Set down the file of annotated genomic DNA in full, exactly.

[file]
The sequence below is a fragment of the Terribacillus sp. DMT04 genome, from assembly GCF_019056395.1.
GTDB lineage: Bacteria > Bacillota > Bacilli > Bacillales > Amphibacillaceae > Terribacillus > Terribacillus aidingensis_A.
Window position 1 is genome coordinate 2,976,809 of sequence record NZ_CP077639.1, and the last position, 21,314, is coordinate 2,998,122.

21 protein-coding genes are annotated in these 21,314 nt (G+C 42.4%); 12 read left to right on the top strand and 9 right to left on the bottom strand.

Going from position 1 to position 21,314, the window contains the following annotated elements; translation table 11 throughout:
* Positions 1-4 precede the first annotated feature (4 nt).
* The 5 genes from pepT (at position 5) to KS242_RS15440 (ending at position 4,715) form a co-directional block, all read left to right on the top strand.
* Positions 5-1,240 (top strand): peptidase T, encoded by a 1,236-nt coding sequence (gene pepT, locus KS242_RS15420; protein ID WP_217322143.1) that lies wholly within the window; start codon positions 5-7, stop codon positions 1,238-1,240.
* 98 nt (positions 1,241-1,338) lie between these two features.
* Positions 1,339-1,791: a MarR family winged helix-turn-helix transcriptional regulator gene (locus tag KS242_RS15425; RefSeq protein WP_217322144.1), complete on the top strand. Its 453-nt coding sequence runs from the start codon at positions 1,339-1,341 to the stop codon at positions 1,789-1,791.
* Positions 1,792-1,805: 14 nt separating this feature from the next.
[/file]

The sequence below is a fragment of the Terribacillus sp. DMT04 genome, from assembly GCF_019056395.1.
GTDB lineage: Bacteria > Bacillota > Bacilli > Bacillales > Amphibacillaceae > Terribacillus > Terribacillus aidingensis_A.
Window position 1 is genome coordinate 2,976,809 of sequence record NZ_CP077639.1, and the last position, 21,314, is coordinate 2,998,122.

21 protein-coding genes are annotated in these 21,314 nt (G+C 42.4%); 12 read left to right on the top strand and 9 right to left on the bottom strand.

Going from position 1 to position 21,314, the window contains the following annotated elements; translation table 11 throughout:
* Positions 1-4 precede the first annotated feature (4 nt).
* The 5 genes from pepT (at position 5) to KS242_RS15440 (ending at position 4,715) form a co-directional block, all read left to right on the top strand.
* Positions 5-1,240 (top strand): peptidase T, encoded by a 1,236-nt coding sequence (gene pepT, locus KS242_RS15420; protein ID WP_217322143.1) that lies wholly within the window; start codon positions 5-7, stop codon positions 1,238-1,240.
* 98 nt (positions 1,241-1,338) lie between these two features.
* Positions 1,339-1,791: a MarR family winged helix-turn-helix transcriptional regulator gene (locus tag KS242_RS15425; RefSeq protein WP_217322144.1), complete on the top strand. Its 453-nt coding sequence runs from the start codon at positions 1,339-1,341 to the stop codon at positions 1,789-1,791.
* Positions 1,792-1,805: 14 nt separating this feature from the next.